Most of the Zafira Tourer owners from the 2012 to 2016 period that we came across seemed to be pretty happy with their cars on the evidence of our survey. However, inevitably, there were issues. One owner experienced a brake binding noise from the rear wheel when reversing. Another had a failure of the electronic handbrake. In ne instance, there was a gearbox that wouldn't select reverse. And anther owner had a particulate filter that malfunctioned, destroying the catalytic converter.
We can across reports of squeaks from the clutch pedal and gearknob, plus rattles from the door trims and from behind the dashbard; look out for all these things on your testdrive. One owner claimed that on uneven roads, his rear boot door was banging about. Another reported a rattle from the dash at low revs. And anther had to replace the control module for the seat heating system. Otherwise, just check the usual things in MPVs; alloy wheels scratches and interior damage caused by unruly children.
(approx prices based on a 2014 Zafira Tourer 2.- CDTi ex VAT) An air filter costs in the £12 to £19 bracket, an oil filter costs around £10-£22 and a fuel filter costs in the £20 to £22 bracket. Brake pads sit in the £27 to £40 bracket for a set. Brake discs sits in the £65 bracket, though you could pay up to around £10 or even as much as £205 for a pricier brand. You'll pay around £130 for a brake calliper though you could pay up to around £260 for a pricier brand. You'll pay around £27 for a drive belt, around £135 for a thermostat, around £33 to £50 for a water pump and around £110 for a radiator, though you could pay up to around £216 for a pricier brand. Tyres sit in the £35 to £45 bracket. The wing mirror glass is priced at around £9 to £11. Shock absorbers cost in the £155 bracket. A cylinder head gasket costs in the £55 bracket, though you could pay up to around £110 for a pricier brand.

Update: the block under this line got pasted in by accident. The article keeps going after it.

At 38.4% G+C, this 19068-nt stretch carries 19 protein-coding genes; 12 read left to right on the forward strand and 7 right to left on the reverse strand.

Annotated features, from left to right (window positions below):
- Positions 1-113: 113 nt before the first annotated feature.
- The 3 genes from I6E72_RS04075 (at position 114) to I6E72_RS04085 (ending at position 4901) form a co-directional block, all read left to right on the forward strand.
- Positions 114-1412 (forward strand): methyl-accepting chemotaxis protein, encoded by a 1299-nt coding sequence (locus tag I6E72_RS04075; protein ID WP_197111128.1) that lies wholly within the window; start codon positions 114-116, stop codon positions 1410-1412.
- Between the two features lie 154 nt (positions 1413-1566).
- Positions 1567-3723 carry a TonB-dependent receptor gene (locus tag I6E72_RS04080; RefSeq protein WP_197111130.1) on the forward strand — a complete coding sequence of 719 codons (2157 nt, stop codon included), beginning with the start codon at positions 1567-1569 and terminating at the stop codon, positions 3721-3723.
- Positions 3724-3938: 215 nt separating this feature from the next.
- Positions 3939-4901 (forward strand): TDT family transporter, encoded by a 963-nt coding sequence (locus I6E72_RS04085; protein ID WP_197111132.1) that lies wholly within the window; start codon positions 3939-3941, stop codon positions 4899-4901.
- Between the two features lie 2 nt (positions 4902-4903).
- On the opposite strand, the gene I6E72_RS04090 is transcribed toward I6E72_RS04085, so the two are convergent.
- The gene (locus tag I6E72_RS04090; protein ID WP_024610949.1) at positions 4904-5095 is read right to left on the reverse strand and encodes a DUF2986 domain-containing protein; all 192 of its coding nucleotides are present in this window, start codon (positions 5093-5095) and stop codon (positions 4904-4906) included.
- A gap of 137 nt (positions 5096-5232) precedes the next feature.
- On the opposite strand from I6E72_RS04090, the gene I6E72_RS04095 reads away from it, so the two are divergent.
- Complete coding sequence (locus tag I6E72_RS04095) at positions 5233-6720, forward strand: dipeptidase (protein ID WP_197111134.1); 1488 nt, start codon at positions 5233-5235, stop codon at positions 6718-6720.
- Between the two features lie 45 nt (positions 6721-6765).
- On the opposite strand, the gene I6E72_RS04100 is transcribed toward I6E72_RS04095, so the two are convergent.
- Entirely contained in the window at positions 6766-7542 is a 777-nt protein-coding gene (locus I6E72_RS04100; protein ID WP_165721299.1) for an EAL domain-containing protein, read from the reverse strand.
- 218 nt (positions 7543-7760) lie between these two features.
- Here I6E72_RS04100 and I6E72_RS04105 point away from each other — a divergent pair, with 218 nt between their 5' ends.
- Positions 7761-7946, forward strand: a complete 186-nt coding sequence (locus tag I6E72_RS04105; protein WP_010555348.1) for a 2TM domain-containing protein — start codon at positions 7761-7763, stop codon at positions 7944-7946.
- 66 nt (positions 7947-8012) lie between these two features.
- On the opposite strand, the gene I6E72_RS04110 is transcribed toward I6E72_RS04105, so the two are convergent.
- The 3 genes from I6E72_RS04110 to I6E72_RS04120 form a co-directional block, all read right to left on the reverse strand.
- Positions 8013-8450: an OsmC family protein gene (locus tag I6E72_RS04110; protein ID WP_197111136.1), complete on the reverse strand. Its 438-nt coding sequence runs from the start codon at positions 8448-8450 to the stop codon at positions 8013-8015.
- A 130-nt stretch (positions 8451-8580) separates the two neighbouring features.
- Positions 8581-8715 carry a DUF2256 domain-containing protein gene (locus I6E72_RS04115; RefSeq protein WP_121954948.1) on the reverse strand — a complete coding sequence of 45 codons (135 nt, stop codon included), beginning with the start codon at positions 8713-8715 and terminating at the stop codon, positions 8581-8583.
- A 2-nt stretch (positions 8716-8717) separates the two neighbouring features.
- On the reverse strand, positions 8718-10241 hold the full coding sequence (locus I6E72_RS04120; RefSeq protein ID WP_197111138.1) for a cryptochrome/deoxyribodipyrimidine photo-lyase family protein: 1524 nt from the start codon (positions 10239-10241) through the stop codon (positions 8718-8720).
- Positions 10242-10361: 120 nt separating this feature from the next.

On the Road
Let's start by saying this. If you haven't driven any of the more recent seven-seat MPVs, you're going to be seriously impressed by this one as a driver's tool. Come to think of it, even if you are familiar with a few of them, you'll find much to like about this Vauxhall. It turns into corners with remarkably little body roll, much like a sports estate car rather than any kind of People Carrier. As a result, find yourself running late and, if you're not careful, you'll end up driving in a fashion that'll be most unwelcome to your occupants should you be travelling seven-up. It may lack the ultimate sharpness of response you'd find in a MK1 model Ford S-MAX, but there's remarkably little in it. Which means that once you've dropped off the kids, this is a car you might actually enjoy on the twisty route home.